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PostPosted: Sun Mar 12, 2017 10:14 pm 
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As I've been surfing the Internet there has been a lot of talk about auto start for dust collectors.
The simplest solution I can come up with is using a current sensing relay, they are used to run humidifiers and electronic air cleaners. They can be used to run a relay to run the dust collector and can be hooked up in parallel on mutable equipment. They are available in two control voltages 24vac (Aprilair #50) or 110vac (Aprilair #50) they are limited to 1/2 amp load. there are other brands available.

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PostPosted: Sun Mar 12, 2017 10:26 pm 
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Hey Monte,

The problem that I see with auto start for DC, is that if you are a one man shop, starting and stopping a number of machines, you will be putting a lot of heat soak load on your DC motor. The motor generates a lot of heat during start up, and requires a minimum run time to cool it down, if it doesn't get it before the next start up, the heat builds up (heat soak) and will damage the motor.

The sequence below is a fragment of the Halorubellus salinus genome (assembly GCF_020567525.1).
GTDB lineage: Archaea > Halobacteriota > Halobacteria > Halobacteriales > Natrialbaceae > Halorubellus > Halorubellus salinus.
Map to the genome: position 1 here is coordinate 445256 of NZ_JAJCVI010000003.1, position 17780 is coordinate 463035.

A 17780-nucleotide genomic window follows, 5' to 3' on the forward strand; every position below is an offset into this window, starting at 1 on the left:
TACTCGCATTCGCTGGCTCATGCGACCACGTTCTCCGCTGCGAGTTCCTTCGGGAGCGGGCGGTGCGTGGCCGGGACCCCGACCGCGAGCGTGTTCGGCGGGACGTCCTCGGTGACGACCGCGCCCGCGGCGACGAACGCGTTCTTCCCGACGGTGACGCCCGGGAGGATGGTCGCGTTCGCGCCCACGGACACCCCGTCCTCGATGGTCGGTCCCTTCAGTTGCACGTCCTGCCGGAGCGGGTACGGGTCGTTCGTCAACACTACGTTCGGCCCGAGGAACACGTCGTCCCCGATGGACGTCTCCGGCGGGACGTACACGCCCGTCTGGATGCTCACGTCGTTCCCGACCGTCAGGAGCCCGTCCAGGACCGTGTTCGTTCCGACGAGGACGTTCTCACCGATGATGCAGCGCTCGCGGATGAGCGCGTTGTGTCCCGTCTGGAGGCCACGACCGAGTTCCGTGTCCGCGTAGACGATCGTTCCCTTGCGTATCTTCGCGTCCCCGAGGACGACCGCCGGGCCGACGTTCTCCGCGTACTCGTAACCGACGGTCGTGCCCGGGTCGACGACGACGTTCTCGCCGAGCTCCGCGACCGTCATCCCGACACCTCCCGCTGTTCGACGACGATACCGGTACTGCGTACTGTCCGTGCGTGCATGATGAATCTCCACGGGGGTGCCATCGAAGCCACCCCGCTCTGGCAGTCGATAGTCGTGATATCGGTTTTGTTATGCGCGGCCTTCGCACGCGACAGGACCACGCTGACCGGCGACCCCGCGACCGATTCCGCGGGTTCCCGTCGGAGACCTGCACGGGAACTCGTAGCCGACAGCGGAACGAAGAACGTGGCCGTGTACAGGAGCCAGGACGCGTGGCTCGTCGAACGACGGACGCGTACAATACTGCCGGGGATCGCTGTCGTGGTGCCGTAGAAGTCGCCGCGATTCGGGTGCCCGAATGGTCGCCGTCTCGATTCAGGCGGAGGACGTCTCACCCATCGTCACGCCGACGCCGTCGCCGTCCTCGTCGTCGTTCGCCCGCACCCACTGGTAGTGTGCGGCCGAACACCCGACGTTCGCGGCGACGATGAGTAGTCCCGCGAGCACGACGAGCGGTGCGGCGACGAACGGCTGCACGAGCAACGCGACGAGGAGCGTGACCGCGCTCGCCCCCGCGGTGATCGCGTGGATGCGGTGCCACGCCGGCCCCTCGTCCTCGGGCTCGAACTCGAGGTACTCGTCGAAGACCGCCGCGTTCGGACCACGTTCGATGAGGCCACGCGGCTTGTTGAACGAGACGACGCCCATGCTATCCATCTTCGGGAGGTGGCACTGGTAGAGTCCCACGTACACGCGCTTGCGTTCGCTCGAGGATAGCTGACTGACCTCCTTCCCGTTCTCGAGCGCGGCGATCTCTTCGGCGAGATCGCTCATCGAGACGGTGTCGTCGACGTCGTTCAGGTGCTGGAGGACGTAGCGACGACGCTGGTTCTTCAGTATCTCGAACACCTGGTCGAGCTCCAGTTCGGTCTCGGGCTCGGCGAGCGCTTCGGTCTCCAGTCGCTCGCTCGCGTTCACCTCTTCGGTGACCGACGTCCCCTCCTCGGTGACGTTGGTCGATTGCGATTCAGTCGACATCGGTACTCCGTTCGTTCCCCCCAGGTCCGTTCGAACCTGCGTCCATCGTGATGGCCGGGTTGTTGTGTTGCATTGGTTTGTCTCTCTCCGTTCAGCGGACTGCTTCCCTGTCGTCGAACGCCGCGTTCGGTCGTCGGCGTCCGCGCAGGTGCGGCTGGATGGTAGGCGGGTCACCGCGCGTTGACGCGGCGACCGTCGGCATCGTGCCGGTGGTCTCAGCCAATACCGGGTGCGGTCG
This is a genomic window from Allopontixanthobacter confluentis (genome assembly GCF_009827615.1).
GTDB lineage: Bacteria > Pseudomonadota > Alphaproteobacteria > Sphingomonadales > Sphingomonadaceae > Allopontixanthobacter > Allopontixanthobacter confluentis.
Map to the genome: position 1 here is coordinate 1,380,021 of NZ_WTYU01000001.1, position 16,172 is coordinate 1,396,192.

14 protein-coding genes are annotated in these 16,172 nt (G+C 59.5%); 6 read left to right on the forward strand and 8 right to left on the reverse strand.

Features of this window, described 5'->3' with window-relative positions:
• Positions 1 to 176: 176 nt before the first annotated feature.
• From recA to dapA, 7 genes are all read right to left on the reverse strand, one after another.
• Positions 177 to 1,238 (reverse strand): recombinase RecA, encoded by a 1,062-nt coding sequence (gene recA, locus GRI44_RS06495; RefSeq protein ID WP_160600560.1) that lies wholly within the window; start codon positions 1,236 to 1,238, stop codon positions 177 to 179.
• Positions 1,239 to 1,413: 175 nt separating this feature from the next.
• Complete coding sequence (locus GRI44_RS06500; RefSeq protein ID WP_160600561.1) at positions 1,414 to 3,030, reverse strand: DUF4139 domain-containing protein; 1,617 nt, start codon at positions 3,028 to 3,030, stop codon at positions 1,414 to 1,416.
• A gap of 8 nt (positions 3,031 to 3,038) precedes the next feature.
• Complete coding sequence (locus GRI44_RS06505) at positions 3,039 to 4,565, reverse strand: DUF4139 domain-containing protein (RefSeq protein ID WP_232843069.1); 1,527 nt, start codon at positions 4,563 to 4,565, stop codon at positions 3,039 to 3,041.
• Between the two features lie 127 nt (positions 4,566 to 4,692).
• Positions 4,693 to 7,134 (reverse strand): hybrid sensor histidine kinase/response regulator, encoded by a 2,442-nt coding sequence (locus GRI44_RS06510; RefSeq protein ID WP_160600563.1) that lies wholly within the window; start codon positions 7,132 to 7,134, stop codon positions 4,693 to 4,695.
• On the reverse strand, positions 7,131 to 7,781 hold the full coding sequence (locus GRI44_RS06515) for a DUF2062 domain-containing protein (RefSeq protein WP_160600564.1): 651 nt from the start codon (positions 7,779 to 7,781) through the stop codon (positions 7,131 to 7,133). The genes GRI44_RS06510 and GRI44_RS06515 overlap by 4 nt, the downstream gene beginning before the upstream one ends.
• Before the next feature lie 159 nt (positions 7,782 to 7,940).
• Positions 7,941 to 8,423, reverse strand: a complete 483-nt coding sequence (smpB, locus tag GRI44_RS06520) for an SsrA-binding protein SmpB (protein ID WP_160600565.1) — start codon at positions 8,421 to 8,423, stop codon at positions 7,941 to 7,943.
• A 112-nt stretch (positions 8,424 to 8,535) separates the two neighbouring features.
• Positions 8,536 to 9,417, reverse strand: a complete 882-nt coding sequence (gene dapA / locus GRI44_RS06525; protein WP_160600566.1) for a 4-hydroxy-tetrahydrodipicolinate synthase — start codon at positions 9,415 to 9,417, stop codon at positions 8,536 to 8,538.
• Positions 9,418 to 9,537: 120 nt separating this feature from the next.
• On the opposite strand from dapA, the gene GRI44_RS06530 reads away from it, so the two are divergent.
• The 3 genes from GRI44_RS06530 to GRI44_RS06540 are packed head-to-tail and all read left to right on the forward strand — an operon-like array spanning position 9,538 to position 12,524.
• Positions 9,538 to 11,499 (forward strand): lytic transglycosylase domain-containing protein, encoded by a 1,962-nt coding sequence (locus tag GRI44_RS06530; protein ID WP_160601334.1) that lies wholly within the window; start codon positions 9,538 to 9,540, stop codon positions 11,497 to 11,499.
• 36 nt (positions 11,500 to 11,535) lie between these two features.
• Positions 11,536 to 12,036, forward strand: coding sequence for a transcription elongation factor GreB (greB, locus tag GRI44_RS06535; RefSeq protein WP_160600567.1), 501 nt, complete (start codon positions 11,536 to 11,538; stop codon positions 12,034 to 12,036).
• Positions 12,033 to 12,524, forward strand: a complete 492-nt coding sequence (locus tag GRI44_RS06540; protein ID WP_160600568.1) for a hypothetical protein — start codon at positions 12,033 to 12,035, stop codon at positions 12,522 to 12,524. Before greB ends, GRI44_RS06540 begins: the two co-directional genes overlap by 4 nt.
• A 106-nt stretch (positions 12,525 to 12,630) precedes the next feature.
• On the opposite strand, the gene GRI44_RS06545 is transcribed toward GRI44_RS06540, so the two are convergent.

I suppose that you could include a shut off delay that assures a minimum run time, but I generally prefer a remote manual switch, so that I can answer the door, the phone, or my wife as needed. A delay would keep the DC running after the shutoff signal until the minimum run time, and that could be inconvenient. A remote requires that you pay attention to the duty cycle, but it also allows more flexibility.

My 2ยข,
Tom

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PostPosted: Mon Mar 13, 2017 8:47 pm 
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An alternative to either automatic or remote switching is to simply run a lot of switches so there's one mounted close to each work area. I used a relay switched with a 12V coil (Digikey carries such power relays switched at whatever voltage you want. I don't recall which I used) The 12 V signal then switches the 240V power to turn on or off the 3HP DC.

There are explanations on the web showing how to wire multiple switches so that flipping any of them can turn it either on or off. It's a little trickier if you have more than two switches, but not much.


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PostPosted: Mon Mar 13, 2017 8:54 pm 
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Hey Alan,

It seems to me that the cost and effort required to install a number of parallel (or three way) switches would certainly exceed that of a garage door remote, a receiver and one relay. I have a loop of bright pink surveyor's tape tied to mine so that I can easily find it, if it's not in my pocket. :wink:

Cheers,
Tom

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